- 150 Gessner Rd. 14E [HAR]
A siteplan and the latest renderings of Melbourne-based Caydon Property Group’s residential highrise, planned in place of the now-erased mental health building and lowrise mural canvas at 2850 Fannin St., show a bit more clearly how the 27-story structure might look amid its more squat Midtown neighbors (not counting that other highrise planned a few blocks down Main St.). The aerial view of the site shown here (tilted so that Main St. is horizontal, with Downtown off to the left) shows the building’s footprint in yellow, alongside the light-rail line and Midtown Park to the west.
One of the new drawings of the project also depicts what appears to be a closeup of the Drew St.-facing side of the building, with a good deal more than just the typical rendering entourage: the block across the street is shown with another multistory development in place of what’s currently a parking lot by the Art Supply on Main lowrise, and a section of the street itself is shown fully pedestrianized.
Neither of these changes make an appearance in any of the other zoomed-out renderings, however:
Need even more evidence of Houston’s street-art surge? Or just want to compare pigment choice between school- or developer-commissioned and more opportunistic murals? Cameraphone photographer Marcos Antonio has been documenting decorated walls around town since last summer, updating his website with new posts frequently even since spreading word of it on Reddit yesterday.
His catalog is not as extensive (nor as detailed) as the one on Where + Wear + Well, but the site does include a map tie-in, and includes a few sites further from the Inner Loop, such as the wall near the corner of Kingspoint Rd. and Tanner Park Ct. above.
Photo: Marcos Antonio
Another shot of that crane that took to the air this weekend by the economy-stalled stub of Skanska’s Capitol Tower comes from a reader peering over the site’s parking structure from Rusk St. yesterday. (That’s the neighboring Chase Tower looming over the scene in the background.) Bank of America was outed as being in talks with Skanska about leasing space in the tower (which might add the bank’s current home in Bank of America Center to the list of recent abandonments of Downtown office towers by their namesake tenants). The other sign of life on the site this year was the addition of a street-level mural to the parking garage’s corner, which was dry in time for the Super Bowl last month:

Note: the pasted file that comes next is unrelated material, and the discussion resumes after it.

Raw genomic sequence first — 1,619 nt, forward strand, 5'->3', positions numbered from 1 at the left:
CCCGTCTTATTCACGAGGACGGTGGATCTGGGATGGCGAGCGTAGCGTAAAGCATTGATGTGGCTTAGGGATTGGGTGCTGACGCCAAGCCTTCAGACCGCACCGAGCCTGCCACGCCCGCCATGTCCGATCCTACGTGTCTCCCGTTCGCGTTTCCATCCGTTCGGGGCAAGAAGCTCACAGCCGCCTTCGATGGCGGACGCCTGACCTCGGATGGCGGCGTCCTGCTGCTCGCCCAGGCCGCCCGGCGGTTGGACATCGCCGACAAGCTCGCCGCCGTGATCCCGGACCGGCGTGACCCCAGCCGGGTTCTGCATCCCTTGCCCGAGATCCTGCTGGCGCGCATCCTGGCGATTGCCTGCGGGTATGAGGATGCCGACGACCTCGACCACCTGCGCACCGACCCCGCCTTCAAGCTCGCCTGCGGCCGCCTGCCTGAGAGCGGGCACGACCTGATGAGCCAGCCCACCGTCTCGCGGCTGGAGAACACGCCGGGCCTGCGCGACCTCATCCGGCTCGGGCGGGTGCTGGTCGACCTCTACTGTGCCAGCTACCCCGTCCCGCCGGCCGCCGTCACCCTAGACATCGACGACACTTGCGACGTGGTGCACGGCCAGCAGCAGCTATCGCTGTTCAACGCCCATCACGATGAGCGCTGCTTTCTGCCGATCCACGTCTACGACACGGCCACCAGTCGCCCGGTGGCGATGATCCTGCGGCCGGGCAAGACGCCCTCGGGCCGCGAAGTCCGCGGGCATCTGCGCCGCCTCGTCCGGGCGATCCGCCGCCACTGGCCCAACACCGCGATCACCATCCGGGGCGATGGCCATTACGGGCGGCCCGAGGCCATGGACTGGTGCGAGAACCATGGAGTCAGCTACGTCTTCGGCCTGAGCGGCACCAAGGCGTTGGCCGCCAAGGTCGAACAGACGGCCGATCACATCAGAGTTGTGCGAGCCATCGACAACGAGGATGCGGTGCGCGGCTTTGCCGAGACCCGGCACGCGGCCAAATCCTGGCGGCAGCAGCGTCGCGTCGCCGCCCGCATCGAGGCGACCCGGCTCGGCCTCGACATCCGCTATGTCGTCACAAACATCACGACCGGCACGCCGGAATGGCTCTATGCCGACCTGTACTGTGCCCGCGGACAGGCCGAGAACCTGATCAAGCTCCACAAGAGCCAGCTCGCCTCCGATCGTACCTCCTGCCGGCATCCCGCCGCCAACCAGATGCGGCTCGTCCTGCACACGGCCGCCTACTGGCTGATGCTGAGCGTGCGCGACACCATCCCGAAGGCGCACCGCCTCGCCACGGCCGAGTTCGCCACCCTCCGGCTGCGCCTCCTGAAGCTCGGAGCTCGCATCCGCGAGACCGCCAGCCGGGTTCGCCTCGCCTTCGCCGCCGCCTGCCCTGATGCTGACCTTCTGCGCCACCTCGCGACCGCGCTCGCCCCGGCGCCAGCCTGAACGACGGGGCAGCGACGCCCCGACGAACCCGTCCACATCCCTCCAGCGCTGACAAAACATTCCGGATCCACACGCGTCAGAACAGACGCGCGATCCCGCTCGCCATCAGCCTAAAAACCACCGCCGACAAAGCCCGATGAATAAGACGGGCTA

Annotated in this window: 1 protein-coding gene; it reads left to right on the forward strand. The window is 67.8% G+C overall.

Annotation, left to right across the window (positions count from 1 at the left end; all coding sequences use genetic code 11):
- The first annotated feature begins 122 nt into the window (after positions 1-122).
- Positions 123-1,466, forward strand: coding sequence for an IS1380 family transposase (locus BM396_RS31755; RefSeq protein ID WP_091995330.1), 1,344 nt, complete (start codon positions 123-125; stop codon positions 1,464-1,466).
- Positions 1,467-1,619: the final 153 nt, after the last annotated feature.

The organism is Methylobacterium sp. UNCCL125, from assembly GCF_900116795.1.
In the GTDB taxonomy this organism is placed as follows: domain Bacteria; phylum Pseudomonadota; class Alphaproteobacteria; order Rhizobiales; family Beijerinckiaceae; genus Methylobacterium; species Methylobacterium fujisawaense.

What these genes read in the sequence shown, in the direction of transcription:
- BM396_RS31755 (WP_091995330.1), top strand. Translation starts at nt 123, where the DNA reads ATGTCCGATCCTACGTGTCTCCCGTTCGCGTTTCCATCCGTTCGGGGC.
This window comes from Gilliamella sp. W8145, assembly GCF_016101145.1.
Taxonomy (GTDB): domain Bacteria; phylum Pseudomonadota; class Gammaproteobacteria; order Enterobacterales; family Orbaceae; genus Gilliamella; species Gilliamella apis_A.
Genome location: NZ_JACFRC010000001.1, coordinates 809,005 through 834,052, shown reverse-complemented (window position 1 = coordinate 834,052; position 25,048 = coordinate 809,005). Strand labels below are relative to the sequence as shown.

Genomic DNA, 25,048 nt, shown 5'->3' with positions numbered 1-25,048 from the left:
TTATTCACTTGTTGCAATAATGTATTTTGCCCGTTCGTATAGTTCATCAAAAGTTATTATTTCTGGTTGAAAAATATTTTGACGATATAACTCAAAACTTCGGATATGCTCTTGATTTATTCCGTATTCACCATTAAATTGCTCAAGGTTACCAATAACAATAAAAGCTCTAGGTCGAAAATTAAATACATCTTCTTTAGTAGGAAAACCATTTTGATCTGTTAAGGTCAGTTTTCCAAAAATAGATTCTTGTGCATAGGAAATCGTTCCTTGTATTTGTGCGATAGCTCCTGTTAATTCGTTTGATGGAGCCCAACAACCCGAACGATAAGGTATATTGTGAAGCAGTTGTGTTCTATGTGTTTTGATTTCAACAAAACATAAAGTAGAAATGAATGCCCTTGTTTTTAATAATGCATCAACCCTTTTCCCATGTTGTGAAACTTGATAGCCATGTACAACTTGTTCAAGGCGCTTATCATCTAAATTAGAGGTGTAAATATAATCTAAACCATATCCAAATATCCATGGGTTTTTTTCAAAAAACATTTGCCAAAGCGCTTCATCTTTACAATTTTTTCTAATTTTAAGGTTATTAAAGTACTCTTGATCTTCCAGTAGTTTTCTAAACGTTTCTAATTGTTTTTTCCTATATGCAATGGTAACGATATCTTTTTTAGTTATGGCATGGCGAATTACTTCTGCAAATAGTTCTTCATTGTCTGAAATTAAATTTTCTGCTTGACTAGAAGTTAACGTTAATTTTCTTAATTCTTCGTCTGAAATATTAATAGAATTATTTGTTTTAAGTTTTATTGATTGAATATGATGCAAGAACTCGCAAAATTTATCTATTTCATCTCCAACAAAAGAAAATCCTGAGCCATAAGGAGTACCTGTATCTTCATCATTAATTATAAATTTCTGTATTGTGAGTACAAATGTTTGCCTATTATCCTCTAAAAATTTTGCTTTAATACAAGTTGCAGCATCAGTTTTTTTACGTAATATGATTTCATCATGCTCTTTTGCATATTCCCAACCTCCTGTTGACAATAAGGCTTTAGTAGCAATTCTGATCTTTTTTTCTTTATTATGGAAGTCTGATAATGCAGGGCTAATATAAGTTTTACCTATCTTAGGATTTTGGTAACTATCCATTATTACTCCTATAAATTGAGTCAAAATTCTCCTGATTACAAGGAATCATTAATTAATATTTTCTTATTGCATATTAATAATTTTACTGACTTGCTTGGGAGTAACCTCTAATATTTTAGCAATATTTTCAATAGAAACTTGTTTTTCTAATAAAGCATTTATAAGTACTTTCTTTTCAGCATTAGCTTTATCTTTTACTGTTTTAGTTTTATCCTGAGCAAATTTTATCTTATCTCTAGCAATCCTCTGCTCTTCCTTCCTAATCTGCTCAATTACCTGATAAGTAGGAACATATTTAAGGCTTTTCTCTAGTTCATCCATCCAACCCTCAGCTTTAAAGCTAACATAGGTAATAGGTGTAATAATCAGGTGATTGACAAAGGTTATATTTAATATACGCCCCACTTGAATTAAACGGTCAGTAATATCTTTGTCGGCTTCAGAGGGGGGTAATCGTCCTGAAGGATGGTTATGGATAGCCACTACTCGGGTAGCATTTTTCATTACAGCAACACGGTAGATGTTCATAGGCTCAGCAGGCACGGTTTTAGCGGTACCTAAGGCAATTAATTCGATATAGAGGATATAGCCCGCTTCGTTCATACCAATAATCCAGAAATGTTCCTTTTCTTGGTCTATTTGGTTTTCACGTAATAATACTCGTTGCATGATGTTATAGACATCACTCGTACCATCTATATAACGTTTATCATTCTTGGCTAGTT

The former Mental Health and Mental Retardation Association building at 2850 Fannin St. and its many murals are now rubble, a reader notes. The shot above catches the destroyed structure next to Sebastien Boileau’s Preservons la Creation mural across the street on the back of 2800 San Jacinto St., juxtaposed with what appears to be some carefully timed oncoming traffic to add that dramatic glow to the painted figure’s outstretched spray paint can. The reader also caught one of the excavators climbing atop its defeated adversary earlier in the day, beneath the giant cross of the St. Joseph Professional Building:
The building at 2850 Fannin St. (seen here across the Main St. light-rail tracks next to the recently gassed Art Supply building) has been split into pieces as of this morning. A reader on the scene caught sight (and footage, above) of several excavators simultaneously scraping away at the scene, with aid from a small bulldozer. Here’s a few more views of what was left of the structure and its extensive paint job:
The colorful faces behind the chain-link fencing surrounding the former Mental Health and Mental Retardation Authority building at 2850 Fannin St. have been joined this week by a few pieces of bright yellow knock-down equipment. Permits came through last week clearing the site for clearance in advance of a planned 27-story apartment highrise going by the name Main Midtown. The tower was okayed for a parking variance in late October, as part of which Australian developer Caydon Properties agreed to install over 200 bike spaces.
The long-empty MHMRA structure got its last hurrah this fall when much of the street-level wallspace was painted over in tan, making way for new muralage. A nearby resident buzzed around the site recently taking some final snaps of the paintings (like the one featured at the top of the page) before the demo gets going in earnest — here’s a sampling below:
Some of the bloggers and photographers at clothing and trendy-places-to-go blog Wear+Where+Well (based in but not exclusively on Houston) have pulled together a long list of the mural walls found around town, complete with titles, artist names, photos, and the interactive map above. The list is annotated with an eye for photography conditions, as well as info on parking and on the likelihood of “indigents asking for spare change” nearby. The authors say the list will be updated frequently; info on how to submit new spots you think should be included can be found at the bottom of the document.
Map of Houston murals: Wear+Where+Well
The latest work by sanctioned graffiti artist Gonzo247 is dry this rainy morning, hanging back from Morningside Dr. on the sheltered stretch of shopping center wall between Black Walnut Cafe and New York & Company. (That’s along the eastern edge of the Rice Village building group currently being rebranded away from its long-running gig as the Village Arcade.) The new piece is a little more coy in its messaging than some of the artist’s previous work (which includes the edited Houston Is Inspired
Hip Tasty Funky Savvy mural commissioned by the Greater Houston Convention and Visitors Bureau near Market Square in 2013) — though it does include a lot of letters. Take your own shot at deciphering the close ups below of the piece, around the corner from the space on University recently vacated by the theater-hearkening Village Arcade sign: